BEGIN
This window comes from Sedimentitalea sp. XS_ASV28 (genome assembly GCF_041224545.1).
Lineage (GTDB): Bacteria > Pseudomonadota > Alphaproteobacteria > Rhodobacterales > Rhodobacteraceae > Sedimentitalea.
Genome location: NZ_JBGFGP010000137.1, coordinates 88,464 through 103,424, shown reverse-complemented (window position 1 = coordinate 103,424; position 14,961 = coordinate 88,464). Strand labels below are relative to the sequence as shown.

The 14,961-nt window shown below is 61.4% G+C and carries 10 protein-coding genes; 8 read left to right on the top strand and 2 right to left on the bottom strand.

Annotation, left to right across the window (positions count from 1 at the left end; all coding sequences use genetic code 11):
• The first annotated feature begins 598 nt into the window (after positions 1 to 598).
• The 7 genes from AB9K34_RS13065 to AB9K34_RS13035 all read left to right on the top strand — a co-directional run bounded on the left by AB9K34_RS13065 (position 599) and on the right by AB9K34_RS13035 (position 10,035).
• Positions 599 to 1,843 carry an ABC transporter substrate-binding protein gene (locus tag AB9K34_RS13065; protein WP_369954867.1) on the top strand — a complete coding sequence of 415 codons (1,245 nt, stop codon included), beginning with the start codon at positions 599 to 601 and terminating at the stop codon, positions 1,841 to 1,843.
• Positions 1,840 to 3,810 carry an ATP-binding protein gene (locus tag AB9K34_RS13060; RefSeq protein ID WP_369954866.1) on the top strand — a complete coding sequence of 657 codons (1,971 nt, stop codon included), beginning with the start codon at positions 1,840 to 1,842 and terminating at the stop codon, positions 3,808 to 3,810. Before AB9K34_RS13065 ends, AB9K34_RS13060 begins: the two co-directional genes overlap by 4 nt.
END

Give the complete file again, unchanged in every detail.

This window comes from Sedimentitalea sp. XS_ASV28 (genome assembly GCF_041224545.1).
Lineage (GTDB): Bacteria > Pseudomonadota > Alphaproteobacteria > Rhodobacterales > Rhodobacteraceae > Sedimentitalea.
Genome location: NZ_JBGFGP010000137.1, coordinates 88,464 through 103,424, shown reverse-complemented (window position 1 = coordinate 103,424; position 14,961 = coordinate 88,464). Strand labels below are relative to the sequence as shown.

The 14,961-nt window shown below is 61.4% G+C and carries 10 protein-coding genes; 8 read left to right on the top strand and 2 right to left on the bottom strand.

Annotation, left to right across the window (positions count from 1 at the left end; all coding sequences use genetic code 11):
• The first annotated feature begins 598 nt into the window (after positions 1 to 598).
• The 7 genes from AB9K34_RS13065 to AB9K34_RS13035 all read left to right on the top strand — a co-directional run bounded on the left by AB9K34_RS13065 (position 599) and on the right by AB9K34_RS13035 (position 10,035).
• Positions 599 to 1,843 carry an ABC transporter substrate-binding protein gene (locus tag AB9K34_RS13065; protein WP_369954867.1) on the top strand — a complete coding sequence of 415 codons (1,245 nt, stop codon included), beginning with the start codon at positions 599 to 601 and terminating at the stop codon, positions 1,841 to 1,843.
• Positions 1,840 to 3,810 carry an ATP-binding protein gene (locus tag AB9K34_RS13060; RefSeq protein ID WP_369954866.1) on the top strand — a complete coding sequence of 657 codons (1,971 nt, stop codon included), beginning with the start codon at positions 1,840 to 1,842 and terminating at the stop codon, positions 3,808 to 3,810. Before AB9K34_RS13065 ends, AB9K34_RS13060 begins: the two co-directional genes overlap by 4 nt.